Now Brown, the Romantic, turns to Keats

Our PM as the poet's 'stubborn rock' in a stormy sea? Well, it's a change from Heathcliff, or mad Mrs Rochester

Gordon Brown has inspired many literary comparisons: from the troubled and brooding Heathcliff to mad- woman-in-the-attic Mrs Rochester. An aide to Tony Blair once even described Mr Brown's life as a "Shakespearean tragedy".

Now the Prime Minister has found himself linked to another great work of English literature: from one of the Romantic poets. However, this time Mr Brown is portrayed as a large, immovable object: a rock battered by the waves of a stormy sea, from an epic poem by John Keats.

Former poet laureate, Sir Andrew Motion, made the comparison after Mr Brown – perhaps seek- ing inspiration to sum up his turbulent reign at 10 Downing Street – recently asked him to recommend a work of poetry.

Motion suggested a passage from Keats's Endymion, where the sea god Neptune is compared to a "fast, stubborn rock" impervious to the stormy waters around him. "He rang me to ask the other day if I could recommend a line from a poem for him," Sir Andrew said. "I gave him a line from Keats about being a battered rock we can hang on to in a stormy sea. So keep voting Labour, keep voting Labour!"

The poet told this month's Vogue: "I realise some people find him a complicated figure, but trust Gordon – he has good people around him."

The premier appears to have taken note. Last week, in a major speech on the economy, Mr Brown talked of the country "weathering the storm together" to survive the recession. He added: "While we have come through the worst of this dreadful storm, the waters are still choppy. There are still real risks to the recovery."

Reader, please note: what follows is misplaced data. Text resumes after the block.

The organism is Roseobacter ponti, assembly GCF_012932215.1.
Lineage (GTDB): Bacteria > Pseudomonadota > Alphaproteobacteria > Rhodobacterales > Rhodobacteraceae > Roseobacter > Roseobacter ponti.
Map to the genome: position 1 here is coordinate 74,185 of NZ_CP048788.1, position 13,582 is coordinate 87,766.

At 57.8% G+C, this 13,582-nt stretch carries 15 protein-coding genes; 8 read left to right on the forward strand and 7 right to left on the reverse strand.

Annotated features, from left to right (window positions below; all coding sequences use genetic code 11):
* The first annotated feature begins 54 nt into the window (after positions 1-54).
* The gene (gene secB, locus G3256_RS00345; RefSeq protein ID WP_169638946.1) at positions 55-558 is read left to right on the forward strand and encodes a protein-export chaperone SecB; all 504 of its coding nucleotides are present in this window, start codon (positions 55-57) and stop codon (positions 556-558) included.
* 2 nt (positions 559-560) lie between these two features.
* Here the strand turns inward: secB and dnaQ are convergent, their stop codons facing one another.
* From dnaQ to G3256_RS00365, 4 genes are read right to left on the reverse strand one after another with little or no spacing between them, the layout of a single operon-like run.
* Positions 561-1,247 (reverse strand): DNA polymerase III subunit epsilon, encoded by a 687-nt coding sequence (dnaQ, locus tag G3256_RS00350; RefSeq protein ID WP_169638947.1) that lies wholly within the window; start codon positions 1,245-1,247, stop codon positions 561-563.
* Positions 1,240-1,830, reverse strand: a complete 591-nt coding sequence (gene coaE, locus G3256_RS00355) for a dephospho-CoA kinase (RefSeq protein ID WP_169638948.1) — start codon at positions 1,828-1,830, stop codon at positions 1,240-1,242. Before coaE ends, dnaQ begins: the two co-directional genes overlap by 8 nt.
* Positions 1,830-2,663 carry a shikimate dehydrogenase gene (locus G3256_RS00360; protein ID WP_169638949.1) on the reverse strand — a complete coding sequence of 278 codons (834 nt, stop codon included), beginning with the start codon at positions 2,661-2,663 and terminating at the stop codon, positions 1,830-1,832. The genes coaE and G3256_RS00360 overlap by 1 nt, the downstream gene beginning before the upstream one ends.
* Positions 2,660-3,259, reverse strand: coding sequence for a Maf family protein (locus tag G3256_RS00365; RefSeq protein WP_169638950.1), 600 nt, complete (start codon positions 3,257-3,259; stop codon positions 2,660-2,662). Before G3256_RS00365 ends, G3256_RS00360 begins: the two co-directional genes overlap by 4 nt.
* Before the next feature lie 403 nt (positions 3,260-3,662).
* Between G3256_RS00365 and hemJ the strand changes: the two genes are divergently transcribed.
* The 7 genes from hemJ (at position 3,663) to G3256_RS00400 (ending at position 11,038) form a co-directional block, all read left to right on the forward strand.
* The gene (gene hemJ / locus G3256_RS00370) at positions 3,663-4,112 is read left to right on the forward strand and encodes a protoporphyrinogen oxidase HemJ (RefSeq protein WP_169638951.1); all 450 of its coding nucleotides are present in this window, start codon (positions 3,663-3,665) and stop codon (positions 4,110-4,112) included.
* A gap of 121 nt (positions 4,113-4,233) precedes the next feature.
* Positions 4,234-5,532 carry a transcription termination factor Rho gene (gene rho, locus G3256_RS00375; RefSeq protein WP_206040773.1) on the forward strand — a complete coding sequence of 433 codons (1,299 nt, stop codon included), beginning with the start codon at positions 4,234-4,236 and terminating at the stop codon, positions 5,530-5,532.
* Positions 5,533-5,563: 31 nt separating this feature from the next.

The full quote from Endymion reads: "King of the stormy sea! / Brother of Jove, and co-inheritor / Of elements! Eternally before / Thee the waves awful bow. Fast, stubborn rock, / At thy fear'd trident shrinking, doth unlock / Its deep foundations, hissing into foam."

However, while Sir Andrew is a Labour supporter, the comparison is not the most flattering as it has echoes of Mr Blair's back-handed compliment that Mr Brown would be a "big clunking fist".

The Prime Minister is not the first Labour leader to borrow from Keats. The poet was a favourite of the late Michael Foot, who used a quotation from the poem "Great Spirits Now on Earth Are Sojourning" for the title of his book, Another Heart and Other Pulses.

Mr Brown, often criticised for his poor communication skills, blunt style and obsession with dry statistics, is also an unlikely match for Keats, one of the greatest creators of the imaginary world. In 2008, Mr Brown compared himself to Emily Brontë's anti-hero Heathcliff. The dissident Labour MP Frank Field later described him as Mrs Rochester, the insane and incarcerated first wife of Jane Eyre's husband in Charlotte Brontë's novel.

And, according to Boris Johnson, in 2004 Jonathan Powell, Mr Blair's former chief of staff, told the then Tory MP that Mr Brown's life was a "Shakespearean tragedy" because, despite his persistent attempts, he would never become prime minister.

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